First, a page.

DETROIT - The Automotive Supplier $10 Billion Club has a new member.
Lear Corp. and United Technologies Automotive - two companies that helped build the market for complete automotive interiors - last week agreed to do it together.
Lear's planned $2.3 billion purchase will combine the world's sixth-largest supplier with No. 31 UT Automotive. With pro forma 1998 sales of $12.1 billion, the combination would make Lear the sixth supplier to rank above the $10 billion mark.
That group had just four members last year. But in January, TRW Inc. snapped up LucasVarity PLC to create the fifth-largest parts group.
The UT Automotive deal is the largest of the 14 that Lear has pulled off in the past four years. CEO Ken Way snatched UT Automotive away from at least three New York financial buyers and propelled Lear toward a new round of global growth.
'The company strengthened its last remaining weakness in North America,' said analyst Richard Hilgert of Fahnstock & Co. Inc. in Detroit. He said Lear stands to gain more business because of its expanded ability to provide a complete automotive interior.
With the purchase, expected to be completed May 1, Lear adds UT Automotive's strength in instrument panels, headliners, and electrical and electronic systems, analysts say. That complements Lear's strength in seating, door panels, and floor and acoustic systems.
The combination fits the demands of automakers, who want suppliers capable of providing a complete interior as a unit.
Now Lear will be able to provide that with a single design team - and match the capabilities of its archrival, Johnson Controls Inc.
Lear, based in Southfield, Mich., also stands to gain considerable cost savings. Lear told analysts last week that $50 million in expected savings this year and $110 million in 2000 will help defray the purchase price.
The cost savings are expected as Lear cuts duplication in purchasing, research and development and factories. Lear executives declined to be specific and did not indicate plans for UT Automotive's Dearborn, Mich., headquarters, now being expanded.
LEAR SAW POTENTIAL
Lear saw the untapped potential at UT Automotive, which has struggled to shift from being a parts maker to an interior systems supplier. It needed investment dollars, but parent United Technologies Corp., a conglomerate based in Hartford, Conn., realized greater profit margins from its other businesses.
Its automotive arm generated net profit of just six percent on sales of $3 billion last year. Lear had 1998 sales of $9.1 billion.
UT Automotive President C. Scott Greer began its turnaround two years ago.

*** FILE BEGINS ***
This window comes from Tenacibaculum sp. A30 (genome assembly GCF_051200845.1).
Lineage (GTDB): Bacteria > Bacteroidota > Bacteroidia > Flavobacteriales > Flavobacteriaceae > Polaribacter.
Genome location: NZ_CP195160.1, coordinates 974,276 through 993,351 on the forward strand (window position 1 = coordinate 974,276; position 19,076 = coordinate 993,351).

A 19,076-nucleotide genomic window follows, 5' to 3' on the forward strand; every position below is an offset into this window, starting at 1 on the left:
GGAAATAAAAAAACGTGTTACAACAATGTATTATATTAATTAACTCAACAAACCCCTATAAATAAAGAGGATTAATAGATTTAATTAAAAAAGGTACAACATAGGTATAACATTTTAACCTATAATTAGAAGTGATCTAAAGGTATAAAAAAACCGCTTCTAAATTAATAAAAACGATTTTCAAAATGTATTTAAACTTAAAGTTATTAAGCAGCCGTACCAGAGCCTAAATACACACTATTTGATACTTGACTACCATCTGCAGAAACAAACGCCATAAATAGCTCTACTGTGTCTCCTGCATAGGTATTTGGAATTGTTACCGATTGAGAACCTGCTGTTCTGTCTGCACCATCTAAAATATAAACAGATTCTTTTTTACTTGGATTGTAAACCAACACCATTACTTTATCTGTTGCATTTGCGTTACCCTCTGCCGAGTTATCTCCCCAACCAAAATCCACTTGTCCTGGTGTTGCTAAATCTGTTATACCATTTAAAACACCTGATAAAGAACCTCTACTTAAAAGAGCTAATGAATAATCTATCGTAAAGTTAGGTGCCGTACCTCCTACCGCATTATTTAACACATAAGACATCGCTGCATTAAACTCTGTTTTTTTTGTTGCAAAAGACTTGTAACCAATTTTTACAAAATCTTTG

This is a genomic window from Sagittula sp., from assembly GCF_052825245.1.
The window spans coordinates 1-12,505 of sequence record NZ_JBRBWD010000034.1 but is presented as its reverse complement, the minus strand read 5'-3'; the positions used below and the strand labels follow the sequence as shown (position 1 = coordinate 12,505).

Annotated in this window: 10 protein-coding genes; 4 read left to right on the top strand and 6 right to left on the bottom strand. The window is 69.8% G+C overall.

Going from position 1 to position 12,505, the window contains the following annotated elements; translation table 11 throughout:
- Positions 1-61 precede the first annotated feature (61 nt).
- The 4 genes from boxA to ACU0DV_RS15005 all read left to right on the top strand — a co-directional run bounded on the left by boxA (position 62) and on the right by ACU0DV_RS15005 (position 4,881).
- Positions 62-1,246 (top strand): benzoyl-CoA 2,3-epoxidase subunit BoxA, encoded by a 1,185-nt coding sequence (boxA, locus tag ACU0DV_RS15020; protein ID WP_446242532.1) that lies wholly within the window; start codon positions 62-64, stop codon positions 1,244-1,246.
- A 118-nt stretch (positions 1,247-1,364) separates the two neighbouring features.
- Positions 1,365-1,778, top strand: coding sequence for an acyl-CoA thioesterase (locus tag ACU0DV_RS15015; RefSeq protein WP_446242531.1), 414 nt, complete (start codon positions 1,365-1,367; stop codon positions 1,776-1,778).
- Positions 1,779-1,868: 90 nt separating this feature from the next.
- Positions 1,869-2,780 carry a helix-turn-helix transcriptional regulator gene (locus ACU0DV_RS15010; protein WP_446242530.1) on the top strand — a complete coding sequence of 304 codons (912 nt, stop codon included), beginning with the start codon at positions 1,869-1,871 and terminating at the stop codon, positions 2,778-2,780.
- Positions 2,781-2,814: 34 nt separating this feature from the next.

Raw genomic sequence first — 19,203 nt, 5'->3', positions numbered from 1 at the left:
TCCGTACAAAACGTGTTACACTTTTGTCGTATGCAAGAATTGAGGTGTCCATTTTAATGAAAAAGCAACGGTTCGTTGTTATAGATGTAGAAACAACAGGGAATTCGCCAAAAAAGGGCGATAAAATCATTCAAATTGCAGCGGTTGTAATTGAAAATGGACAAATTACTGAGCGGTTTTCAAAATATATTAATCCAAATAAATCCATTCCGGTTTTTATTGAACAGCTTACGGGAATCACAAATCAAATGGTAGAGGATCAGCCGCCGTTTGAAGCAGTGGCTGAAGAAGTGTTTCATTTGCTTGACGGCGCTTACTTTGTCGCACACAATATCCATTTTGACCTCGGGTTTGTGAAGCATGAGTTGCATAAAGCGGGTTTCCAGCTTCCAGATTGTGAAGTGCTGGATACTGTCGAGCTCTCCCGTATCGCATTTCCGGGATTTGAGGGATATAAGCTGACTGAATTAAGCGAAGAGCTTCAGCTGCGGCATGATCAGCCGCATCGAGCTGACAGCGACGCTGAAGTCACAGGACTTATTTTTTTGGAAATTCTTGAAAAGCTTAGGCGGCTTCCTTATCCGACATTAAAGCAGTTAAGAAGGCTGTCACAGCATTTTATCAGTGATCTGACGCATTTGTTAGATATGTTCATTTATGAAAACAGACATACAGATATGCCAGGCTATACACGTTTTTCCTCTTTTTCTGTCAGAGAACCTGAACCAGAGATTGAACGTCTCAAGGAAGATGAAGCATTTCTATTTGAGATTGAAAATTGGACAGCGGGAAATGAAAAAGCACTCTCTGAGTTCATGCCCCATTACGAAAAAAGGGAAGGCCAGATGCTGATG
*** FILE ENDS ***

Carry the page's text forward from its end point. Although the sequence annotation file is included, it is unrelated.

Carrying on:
He broke down the walls separating his electrical, electronics and automotive interior groups, creating the product mix that allowed him to win the cockpit business for General Motors' Delta small cars.
It was that potential that attracted the financial buyers, who largely have stayed on the sidelines of the consolidation among the largest parts makers. Those bidders included the Blackstone Group, Kohlberg Kravis Roberts & Co. and Kelso & Co.
Lear's big gain is UT Automotive's instrument panel business, which has 10 percent of the North American market. Its interior business generates sales of $600 million annually but has suffered losses because of the twin UAW strikes last year against GM.
Analyst Hilgert said UT Automotive's wire harness and electronics business will give Lear the ability to add far greater electronics content and new business opportunities. Fully 75 percent of UT Automotive's business comes from electrical and electronics.
UT Automotive's electric motors business is profitable and provides strong cash flow. But Lear told analysts it is a candidate for divestiture, and there are several potential buyers.
BIG GROWTH BRINGS RISKS
A sale would help pay down the debt Lear will incur from its all-cash bid for the company. Lear's debt-to-capital ratio will balloon to 70 percent. Analysts were told the balance-sheet stretch for UT Automotive will keep Lear from making another billion-dollar deal anytime soon.
That growth is not without risk for Lear. Lear must convince its customers that despite its acquisitions of so many companies and corporate cultures, it can be a seamless interior systems integrator, said Craig Cather, CEO of CSM Worldwide, a Northville, Mich., forecasting firm.
Citing the integration challenges Lear faces with this acquisition as well as its 1998 acquisition of Delphi Automotive Systems Corp.'s seating business, Moody's Investors Service put the company's debt ratings under review for possible downgrade.